Funeral rites and Shraddh are distinctly different from each other. Funeral rites or antyeshthi are considered inauspicious or amangal while Shradh are auspicious or mangal.
To understand this concept it should be clear that when a person dies, his gross body or sthula sharira is burnt. This is antyaishthi or the last sacrifice offered in fire, but the soul cannot quit the earthly body without a vehicle of some kind. The deceased being lodged in a subtle body or linga-sharira, the size of a thumb, hovers around the cremation ground.
He is now a preta, the departed spirit of a dead person, particularly before the funeral rites are performed. No longer equipped with a physical body capable of enjoying or suffering, he is in a miserable plight.
While in this condition he is stated to be an impure being and all relations who participate in his funeral rites are considered impure until the first Shradh is performed. Furthermore, if a person dies away from his relations who alone can perform the funeral rites but are unable to do so, he becomes a ‘pishaca’, a fiend or demon, desirous of taking revenge for its misery by evil acts.
The objective of the funeral rites carried out for twelve days after death, is not merely to give peace by libations of consecrated water to the troubled spirit but to bestow the preta with a transitional body. A body composed of gross particles, capable of enjoying or suffering, though not in the same way as the earthly body. In this manner gati can be attained or the preta progresses onwards with the soul transmigrating into a different body.
The ‘Bhagavad Gita’, an intrinsic part of the Mahabharata, reveals that on the eve of death, the individual soul contracts all its energies centering them in the subtle body. The individual soul lodged in the linga-sharira enjoying its needs from one birth to another, can only be perceived by Yogis by their mystical perception.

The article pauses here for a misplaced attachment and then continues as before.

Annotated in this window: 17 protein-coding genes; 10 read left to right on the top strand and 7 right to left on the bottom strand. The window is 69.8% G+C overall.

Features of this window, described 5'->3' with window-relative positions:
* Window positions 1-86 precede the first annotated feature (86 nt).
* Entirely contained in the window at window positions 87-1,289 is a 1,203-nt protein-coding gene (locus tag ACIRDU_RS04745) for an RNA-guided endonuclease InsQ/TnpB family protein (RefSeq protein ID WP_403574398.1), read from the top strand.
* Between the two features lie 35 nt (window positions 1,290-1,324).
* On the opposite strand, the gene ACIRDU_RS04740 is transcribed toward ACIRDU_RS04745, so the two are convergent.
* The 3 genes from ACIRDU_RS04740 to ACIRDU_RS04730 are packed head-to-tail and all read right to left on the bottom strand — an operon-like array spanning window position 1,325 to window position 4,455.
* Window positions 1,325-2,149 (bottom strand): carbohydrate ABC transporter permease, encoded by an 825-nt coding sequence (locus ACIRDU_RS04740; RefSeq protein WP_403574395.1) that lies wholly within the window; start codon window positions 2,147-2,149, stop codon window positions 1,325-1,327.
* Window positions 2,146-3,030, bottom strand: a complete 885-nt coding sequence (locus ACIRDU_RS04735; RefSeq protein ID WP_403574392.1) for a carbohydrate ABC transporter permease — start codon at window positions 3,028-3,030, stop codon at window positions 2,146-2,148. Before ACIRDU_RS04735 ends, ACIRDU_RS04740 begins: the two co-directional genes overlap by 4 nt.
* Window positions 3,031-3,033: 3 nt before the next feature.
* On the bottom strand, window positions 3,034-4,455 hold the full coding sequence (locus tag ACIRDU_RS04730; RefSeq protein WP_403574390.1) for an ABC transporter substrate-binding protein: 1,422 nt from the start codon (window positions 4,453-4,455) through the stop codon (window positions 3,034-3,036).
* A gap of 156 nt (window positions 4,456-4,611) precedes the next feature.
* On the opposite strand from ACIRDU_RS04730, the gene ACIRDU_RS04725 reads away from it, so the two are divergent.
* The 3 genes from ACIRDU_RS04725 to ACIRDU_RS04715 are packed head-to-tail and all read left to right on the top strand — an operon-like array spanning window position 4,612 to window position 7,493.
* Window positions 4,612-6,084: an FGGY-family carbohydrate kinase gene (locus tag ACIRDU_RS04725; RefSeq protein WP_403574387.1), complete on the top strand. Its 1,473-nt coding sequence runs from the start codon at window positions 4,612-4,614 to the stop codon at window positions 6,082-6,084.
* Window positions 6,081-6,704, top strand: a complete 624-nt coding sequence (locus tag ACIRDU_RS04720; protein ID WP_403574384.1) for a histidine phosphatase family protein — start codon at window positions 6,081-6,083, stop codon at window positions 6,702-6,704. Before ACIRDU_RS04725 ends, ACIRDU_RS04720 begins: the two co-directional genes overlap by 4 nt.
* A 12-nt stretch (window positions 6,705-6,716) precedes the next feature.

According to Hindu religion, life doesn't end with death which is just another link in the ongoing process of life. It is hoped that the next life of the departed soul will be better than the last one. The rituals performed for this purpose are Shradh Karma, and are conducted on the thirteenth day after the death of a person, signifying the end of the mourning period.
The house in which the death had occurred is cleaned and purified. Some people even get a fresh coat of paint for the house. The pinda daan made on that day is not only for the deceased but also for three preceding generations of the departed.
After the pinda daan (cake or ball of meal, flour or rice offered to spirits of ancestors by nearest surviving relatives), Lord Vishnu is worshipped. Once the process is over a havan is performed. To appease the soul, bedding, jewelry and food are donated in charity. Thirteen brahmans are invited and fed along with 13 lotas (pots), 13 janeus (holy thread), 13 aasans (mats) and 13 Gitas being donated to them, in the hope that the departed soul is not left wanting for anything.
The day of the cremation is supposed to be observed as the Punya Tithi(anniversary of a death). On this date, a havan is performed and Gita path is done along with Brahmans being fed. After the death and till the first yearly Shradh, all necessary rituals are carried out in the house where the death took place. After barsi or the first yearly Shradh, all children can perform shradhs in their respective houses.